63.  Considering the provisions of sub- section (3) of Section 23 and power of the High Court to effect transfer as also Section 25 and power of the Supreme Court (this Court), the Court held that both the provisions must be given effect and the power to transfer a case by a High Court under sub-section (3) of Section 23 to a Court subordinate to different High Court must be conceded. If it is not done, Section 23 (3) would become redundant.

64.  Referring to case law on the point, the High Court observed;

"Therefore, the contention of the learned Counsel for the respondent that the power of High Court under Section 23(3) is deemed to have been impliedly withdrawn consequent on the introduction of new Section 25 of Code of Civil Procedure cannot be accepted.

36 Admittedly, as on date Section 23(3) continue to subsist on the statute books along with Section 25. What is held by the Supreme Court in Guda Vijayalakshmi's case (supra), that it had a wider power of transfer, but at the same time it cannot be construed that Section 23(3) became redundant.

So long as the provision subsists, it continues to yield power vested in it.

Merely because Section 25 confers the powers on the Supreme Court to transfer the case, it cannot be construed that Section 23 gets deleted. The Legislature would have thought fit to do so, when new Section 25 was enforced. Therefore, Section 23 (3) and Section 25 have to be construed in a harmonious way and by doing so, it can only be interpreted that it is for the party seeking transfer either to choose the Forum under Section 23(3) or 25 depending upon his social, economic status.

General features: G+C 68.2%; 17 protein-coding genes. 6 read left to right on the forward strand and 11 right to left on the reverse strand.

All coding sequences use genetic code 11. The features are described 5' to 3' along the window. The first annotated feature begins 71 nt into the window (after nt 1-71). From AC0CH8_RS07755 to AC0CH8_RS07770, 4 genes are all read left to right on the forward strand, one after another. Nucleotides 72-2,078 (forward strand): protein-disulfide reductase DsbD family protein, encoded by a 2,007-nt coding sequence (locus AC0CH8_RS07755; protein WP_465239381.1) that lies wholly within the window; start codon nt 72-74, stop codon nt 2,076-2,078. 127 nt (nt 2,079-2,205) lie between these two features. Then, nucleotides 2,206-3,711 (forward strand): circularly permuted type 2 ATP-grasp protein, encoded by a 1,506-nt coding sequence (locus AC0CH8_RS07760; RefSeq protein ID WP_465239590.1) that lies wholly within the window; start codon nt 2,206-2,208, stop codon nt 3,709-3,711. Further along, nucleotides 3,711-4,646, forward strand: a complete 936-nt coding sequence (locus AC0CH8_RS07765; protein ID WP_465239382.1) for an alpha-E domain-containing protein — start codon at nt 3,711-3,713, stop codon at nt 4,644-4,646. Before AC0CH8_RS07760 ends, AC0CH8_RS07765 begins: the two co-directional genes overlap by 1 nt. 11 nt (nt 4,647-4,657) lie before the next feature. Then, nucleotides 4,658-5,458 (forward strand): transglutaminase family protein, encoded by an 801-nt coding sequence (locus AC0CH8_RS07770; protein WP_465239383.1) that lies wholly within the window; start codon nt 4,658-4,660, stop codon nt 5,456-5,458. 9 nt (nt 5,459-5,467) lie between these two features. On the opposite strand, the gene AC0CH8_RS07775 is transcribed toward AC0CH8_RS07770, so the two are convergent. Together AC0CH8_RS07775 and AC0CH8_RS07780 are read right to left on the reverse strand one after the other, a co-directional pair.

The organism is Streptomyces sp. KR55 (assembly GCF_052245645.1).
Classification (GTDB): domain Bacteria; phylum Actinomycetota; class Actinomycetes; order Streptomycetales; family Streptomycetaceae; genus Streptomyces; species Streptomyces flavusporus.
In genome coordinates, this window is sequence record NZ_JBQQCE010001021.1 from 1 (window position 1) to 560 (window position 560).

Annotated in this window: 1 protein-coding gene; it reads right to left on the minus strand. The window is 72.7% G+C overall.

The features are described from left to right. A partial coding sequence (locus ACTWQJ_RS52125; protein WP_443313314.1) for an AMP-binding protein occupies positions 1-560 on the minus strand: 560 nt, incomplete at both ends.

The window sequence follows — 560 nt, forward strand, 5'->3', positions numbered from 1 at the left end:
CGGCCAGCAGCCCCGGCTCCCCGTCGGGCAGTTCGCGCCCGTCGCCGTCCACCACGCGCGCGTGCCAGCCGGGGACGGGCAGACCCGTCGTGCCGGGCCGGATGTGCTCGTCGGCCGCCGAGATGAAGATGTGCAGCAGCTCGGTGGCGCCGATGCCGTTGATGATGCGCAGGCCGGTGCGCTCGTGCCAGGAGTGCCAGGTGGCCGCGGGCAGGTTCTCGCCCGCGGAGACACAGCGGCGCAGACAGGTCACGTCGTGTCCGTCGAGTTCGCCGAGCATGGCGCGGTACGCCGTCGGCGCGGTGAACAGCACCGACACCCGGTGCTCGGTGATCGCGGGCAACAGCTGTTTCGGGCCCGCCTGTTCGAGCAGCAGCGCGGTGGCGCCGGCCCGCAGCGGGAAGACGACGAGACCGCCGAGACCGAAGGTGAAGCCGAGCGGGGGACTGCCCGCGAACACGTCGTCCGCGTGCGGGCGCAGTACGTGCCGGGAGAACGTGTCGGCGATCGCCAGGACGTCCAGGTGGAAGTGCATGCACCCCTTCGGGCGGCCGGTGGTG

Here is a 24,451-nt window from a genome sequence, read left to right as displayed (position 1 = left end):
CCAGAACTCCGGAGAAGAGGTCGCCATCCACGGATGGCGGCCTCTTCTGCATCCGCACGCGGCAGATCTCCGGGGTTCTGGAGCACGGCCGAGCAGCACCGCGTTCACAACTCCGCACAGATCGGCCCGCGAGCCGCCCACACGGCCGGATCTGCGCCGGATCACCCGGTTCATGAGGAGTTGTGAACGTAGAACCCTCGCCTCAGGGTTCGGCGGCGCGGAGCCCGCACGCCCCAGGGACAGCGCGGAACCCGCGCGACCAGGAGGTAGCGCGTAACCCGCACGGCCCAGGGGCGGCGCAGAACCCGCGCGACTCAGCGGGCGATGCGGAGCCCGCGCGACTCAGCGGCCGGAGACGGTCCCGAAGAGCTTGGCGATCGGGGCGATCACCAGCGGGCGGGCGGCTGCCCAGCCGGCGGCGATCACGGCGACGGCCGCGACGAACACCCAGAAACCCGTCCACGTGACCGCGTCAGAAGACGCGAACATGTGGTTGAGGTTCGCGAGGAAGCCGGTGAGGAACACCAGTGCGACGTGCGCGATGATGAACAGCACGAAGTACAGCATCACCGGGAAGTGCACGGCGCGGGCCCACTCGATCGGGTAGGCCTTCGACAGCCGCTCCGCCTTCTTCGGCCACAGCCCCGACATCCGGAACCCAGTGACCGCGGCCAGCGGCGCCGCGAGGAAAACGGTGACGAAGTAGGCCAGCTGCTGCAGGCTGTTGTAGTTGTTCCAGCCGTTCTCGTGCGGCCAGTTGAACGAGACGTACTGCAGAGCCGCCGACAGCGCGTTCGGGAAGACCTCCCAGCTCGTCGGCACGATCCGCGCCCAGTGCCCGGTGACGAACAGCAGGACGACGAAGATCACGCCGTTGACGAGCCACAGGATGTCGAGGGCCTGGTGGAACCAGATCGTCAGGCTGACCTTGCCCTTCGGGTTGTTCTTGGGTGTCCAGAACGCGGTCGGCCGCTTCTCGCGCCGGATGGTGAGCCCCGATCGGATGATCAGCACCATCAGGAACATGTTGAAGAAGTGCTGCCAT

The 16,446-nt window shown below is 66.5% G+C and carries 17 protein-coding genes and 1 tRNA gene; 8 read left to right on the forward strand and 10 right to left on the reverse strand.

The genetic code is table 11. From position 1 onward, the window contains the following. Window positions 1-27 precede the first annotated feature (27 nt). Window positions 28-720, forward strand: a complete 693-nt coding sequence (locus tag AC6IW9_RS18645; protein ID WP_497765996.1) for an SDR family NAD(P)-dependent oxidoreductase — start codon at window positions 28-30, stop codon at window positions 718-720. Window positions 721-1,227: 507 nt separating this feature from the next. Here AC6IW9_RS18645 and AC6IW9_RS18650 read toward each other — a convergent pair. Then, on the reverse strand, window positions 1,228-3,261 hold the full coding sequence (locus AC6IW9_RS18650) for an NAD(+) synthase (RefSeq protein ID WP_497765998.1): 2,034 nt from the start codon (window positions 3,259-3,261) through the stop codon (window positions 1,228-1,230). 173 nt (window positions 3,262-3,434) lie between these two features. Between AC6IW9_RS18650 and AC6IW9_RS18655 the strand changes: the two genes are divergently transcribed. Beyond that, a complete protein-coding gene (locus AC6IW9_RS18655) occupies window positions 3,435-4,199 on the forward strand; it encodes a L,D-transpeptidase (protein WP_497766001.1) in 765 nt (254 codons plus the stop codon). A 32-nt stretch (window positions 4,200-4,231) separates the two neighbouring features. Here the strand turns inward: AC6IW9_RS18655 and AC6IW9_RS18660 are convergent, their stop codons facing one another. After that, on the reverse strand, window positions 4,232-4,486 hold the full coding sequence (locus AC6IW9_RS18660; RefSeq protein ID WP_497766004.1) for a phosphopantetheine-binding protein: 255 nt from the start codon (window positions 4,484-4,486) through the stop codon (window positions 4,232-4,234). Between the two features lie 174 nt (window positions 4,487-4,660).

Option thus vested with the party.

But, to say that the party is precluded from filing application under Section 23(3) after 1-2-1977, and that the party has to file an application only before the Supreme Court under Section 25, would amount to emasculating Section 23(3). Both the provisions are independent and option is left to the party approaching the Court for transfer.

(emphasis supplied) 65. Recently, in Lakshmi Nagdev v. Jitendra Kumar Nagdev, (2004) 4 MPLJ 310, a 37 petition was filed under Section 23(3) of the Code in the High Court of Madhya Pradesh by the wife seeking transfer of matrimonial suit filed by the husband in the Court of III Additional District Judge, Katni (M.P.) to the Court of competent jurisdiction in District Durg in the State of Chhattisgarh. The prayer was objected on the ground that no such order could be passed which seeks transfer of a suit from a Court subordinate to one High Court to a Court subordinate to other High Court.

65.  Referring to Firm Kanhaiyalal, Jagatguru Shri Shankaracharya and Mamta Gupta, the Court held that such a transfer could be effected.

66.  The Court said;

67.  "In the light of aforesaid judgments the objection about maintainability of the petition deserves to be rejected. Section 23(3) of the CPC empowers the High Court to transfer a suit pending in a subordinate court to a court subordinate to another High Court, Section 21A of the 'Act' do not in any way exclude, affect or curtail the powers of this Court under Section 23 38 (3) of the CPC. The powers of the High Court under Section 23(3) and the Supreme Court under Section 25 of the CPC are to be construed harmoniously and parties are free to choose the forum either under Section 23(3) or under Section 25 of the CPC".

(emphasis supplied)